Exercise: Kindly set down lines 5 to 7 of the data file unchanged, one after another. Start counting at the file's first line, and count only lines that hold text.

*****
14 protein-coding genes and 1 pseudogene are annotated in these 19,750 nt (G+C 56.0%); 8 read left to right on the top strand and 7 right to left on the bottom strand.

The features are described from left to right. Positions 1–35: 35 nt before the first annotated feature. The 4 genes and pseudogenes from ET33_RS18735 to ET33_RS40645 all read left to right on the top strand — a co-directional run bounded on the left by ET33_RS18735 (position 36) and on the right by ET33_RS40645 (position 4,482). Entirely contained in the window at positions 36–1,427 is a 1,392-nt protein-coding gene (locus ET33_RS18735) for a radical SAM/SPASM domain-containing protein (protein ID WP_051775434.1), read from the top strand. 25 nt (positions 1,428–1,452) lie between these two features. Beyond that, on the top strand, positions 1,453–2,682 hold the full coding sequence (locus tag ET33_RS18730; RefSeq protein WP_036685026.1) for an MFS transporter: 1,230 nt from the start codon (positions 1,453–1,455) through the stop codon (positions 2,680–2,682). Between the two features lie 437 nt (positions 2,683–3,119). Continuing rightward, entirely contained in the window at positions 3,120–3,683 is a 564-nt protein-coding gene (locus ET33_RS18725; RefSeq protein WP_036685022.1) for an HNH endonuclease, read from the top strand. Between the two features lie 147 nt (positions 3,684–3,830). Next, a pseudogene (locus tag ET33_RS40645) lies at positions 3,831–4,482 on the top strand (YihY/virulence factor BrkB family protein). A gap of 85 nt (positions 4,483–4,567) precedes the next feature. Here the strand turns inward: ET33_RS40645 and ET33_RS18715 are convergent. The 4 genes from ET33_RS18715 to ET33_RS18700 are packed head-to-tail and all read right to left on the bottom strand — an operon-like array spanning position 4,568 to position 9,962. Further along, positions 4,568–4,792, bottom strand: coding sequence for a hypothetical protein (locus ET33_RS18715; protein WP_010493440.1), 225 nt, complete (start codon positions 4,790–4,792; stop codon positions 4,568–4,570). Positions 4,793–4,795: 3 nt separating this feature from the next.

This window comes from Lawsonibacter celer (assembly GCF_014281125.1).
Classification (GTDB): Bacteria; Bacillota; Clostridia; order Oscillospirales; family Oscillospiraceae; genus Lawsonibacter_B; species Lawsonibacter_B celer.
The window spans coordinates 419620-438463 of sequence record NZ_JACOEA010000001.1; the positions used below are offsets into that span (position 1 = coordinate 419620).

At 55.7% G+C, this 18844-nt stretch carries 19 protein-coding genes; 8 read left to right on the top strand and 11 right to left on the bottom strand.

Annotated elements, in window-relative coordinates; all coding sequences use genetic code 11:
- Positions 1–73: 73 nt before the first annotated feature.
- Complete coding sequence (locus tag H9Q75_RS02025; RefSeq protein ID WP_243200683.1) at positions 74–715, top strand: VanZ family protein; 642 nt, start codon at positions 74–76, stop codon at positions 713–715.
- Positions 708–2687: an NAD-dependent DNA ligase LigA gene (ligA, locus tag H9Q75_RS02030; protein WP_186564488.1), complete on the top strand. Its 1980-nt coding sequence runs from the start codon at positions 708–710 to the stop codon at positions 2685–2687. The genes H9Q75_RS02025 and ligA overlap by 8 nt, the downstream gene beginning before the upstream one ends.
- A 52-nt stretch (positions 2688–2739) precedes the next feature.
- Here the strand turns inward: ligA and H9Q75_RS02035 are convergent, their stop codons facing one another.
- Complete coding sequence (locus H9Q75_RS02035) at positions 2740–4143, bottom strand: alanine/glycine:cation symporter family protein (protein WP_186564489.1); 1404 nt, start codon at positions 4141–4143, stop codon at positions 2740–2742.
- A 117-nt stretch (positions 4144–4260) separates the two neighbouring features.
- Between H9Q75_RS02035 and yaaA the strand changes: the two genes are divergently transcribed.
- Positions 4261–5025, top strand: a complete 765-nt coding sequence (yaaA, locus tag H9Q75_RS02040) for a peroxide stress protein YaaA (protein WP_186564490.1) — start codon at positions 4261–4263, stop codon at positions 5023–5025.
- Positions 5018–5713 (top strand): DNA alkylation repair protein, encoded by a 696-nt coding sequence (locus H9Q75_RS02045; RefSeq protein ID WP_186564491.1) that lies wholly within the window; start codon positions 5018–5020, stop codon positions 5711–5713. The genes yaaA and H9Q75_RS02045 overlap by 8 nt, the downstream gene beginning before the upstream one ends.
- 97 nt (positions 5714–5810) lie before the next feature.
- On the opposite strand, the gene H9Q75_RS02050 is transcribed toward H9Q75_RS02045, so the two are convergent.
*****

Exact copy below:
The window spans coordinates 419620-438463 of sequence record NZ_JACOEA010000001.1; the positions used below are offsets into that span (position 1 = coordinate 419620).

At 55.7% G+C, this 18844-nt stretch carries 19 protein-coding genes; 8 read left to right on the top strand and 11 right to left on the bottom strand.

Annotated elements, in window-relative coordinates; all coding sequences use genetic code 11: